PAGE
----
Conservative pundit Ann Coulter says the American doctor stricken with Ebola after working with a Christian organization in Liberia is “idiotic” and suffers from “Christian narcissism.”
“Can't anyone serve Christ in America anymore?” Coulter asks on her blog.
“America is the most consequential nation on Earth, and in desperate need of God at the moment. If America falls, it will be a thousand years of darkness for the entire planet,” she wrote.
Coulter accused Brantly of taking his life into his own hands so he could seem more “heroic.”
“Right there in Texas, near where Dr. Brantly left his wife and children to fly to Liberia and get Ebola, is one of the poorest counties in the nation, Zavala County -- where he wouldn't have risked making his wife a widow and his children fatherless,” she wrote. “But serving the needy in some deadbeat town in Texas wouldn't have been ‘heroic.’
“There may be no reason for panic about the Ebola doctor, but there is reason for annoyance at Christian narcissism,” Coulter wrote on her website on Aug. 6.
She argues that the cost to bring Dr. Kent Brantly home outweighs any other lives he saved treating and containing the fatal outbreak in South Africa.
“I wonder how the Ebola doctor feels now that his humanitarian trip has cost a Christian charity much more than any services he rendered,” she wrote. “Whatever good Dr. Kent Brantly did in Liberia has now been overwhelmed by the more than $2 million already paid by the Christian charities Samaritan's Purse and SIM USA just to fly him and his nurse home in separate Gulfstream jets, specially equipped with medical tents, and to care for them at one of America's premier hospitals.”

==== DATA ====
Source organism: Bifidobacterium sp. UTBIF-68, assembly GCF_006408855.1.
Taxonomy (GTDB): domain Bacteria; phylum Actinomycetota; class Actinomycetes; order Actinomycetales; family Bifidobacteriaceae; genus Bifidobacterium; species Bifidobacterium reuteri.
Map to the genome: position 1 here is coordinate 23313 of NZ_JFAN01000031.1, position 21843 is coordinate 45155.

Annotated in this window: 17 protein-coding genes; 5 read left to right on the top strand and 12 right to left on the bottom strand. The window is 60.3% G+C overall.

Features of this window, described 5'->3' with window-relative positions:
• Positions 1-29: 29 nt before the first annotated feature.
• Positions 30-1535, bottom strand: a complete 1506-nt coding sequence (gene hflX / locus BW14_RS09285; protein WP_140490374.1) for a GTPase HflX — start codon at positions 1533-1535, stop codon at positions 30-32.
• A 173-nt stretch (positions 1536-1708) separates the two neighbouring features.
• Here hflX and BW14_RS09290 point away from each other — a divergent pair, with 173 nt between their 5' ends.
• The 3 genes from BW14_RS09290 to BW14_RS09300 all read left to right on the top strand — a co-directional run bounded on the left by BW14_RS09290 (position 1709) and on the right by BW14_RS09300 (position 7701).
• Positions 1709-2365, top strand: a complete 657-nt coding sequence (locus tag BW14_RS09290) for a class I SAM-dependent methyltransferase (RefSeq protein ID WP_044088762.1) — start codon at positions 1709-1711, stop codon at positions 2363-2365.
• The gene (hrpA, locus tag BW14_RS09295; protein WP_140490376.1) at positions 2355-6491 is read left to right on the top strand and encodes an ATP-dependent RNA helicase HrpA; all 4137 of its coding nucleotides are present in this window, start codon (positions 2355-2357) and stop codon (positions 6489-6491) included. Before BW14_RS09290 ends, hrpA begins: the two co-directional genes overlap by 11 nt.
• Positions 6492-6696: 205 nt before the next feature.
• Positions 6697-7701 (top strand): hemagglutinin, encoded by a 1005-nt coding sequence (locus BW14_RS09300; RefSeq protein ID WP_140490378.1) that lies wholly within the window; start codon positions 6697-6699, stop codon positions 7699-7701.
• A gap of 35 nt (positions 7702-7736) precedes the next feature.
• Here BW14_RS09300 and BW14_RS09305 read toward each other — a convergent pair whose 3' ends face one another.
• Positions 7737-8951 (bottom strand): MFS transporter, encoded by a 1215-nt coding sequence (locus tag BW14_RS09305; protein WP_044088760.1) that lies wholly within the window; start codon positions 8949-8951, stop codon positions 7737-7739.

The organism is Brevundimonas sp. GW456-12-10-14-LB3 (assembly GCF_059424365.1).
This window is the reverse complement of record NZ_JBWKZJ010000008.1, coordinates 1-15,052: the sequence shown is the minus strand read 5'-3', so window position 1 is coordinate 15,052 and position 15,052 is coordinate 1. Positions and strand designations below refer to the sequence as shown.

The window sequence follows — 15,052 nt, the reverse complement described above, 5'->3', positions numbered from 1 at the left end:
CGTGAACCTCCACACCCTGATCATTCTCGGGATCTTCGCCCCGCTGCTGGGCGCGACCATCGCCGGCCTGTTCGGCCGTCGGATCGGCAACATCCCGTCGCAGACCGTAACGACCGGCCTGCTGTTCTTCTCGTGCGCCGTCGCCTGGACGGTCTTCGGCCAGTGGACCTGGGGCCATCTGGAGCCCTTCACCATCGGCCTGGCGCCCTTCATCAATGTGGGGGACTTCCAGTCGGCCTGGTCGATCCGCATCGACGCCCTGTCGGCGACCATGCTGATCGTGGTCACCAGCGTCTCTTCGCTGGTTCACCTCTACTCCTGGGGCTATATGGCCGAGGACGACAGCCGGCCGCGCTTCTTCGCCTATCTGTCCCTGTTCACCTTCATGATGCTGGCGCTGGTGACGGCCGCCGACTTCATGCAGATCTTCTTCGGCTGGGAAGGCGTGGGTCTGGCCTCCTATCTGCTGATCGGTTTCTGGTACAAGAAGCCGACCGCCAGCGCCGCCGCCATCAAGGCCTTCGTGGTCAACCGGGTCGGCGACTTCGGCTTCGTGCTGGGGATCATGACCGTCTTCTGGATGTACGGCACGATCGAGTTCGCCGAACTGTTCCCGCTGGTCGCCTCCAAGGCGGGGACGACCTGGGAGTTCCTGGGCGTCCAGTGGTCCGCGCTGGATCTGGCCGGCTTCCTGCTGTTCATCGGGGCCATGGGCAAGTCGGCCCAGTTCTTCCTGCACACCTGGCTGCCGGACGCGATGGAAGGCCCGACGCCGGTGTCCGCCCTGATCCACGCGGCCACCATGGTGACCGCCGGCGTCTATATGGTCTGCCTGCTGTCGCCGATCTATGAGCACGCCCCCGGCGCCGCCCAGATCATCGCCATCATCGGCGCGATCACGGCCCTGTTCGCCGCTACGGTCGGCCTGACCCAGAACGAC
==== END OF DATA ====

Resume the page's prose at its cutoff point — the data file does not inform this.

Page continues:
Fox News writer Peter Rosenberger disagreed with Coulter’s views.
“As someone who has worked in West Africa for nearly 10 years and has taken teams to help treat amputees with prosthetics, I would strongly disagree with Ann Coulter,” Rosenberger wrote. “I never went there to get away from name-calling, labeling, or any part of America’s culture. I went there, because they had a need—and we wanted to address that specific need. Our passion flows from the courage of my wife, Gracie, who herself lost both legs.
“Ann Coulter doesn’t speak for anyone other than Ann Coulter,” he added. “For us, going on a mission field is not about escaping anything in America, but rather promoting what is best about America: freedom and compassion.”
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